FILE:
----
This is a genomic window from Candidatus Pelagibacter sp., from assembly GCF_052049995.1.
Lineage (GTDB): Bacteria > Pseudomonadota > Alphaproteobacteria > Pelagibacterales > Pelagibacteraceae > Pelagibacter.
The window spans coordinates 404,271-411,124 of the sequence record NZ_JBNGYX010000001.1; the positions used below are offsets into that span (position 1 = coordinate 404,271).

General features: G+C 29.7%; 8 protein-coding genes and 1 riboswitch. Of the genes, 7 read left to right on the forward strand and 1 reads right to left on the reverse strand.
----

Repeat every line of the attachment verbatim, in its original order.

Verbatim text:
This is a genomic window from Candidatus Pelagibacter sp., from assembly GCF_052049995.1.
Lineage (GTDB): Bacteria > Pseudomonadota > Alphaproteobacteria > Pelagibacterales > Pelagibacteraceae > Pelagibacter.
The window spans coordinates 404,271-411,124 of the sequence record NZ_JBNGYX010000001.1; the positions used below are offsets into that span (position 1 = coordinate 404,271).

General features: G+C 29.7%; 8 protein-coding genes and 1 riboswitch. Of the genes, 7 read left to right on the forward strand and 1 reads right to left on the reverse strand.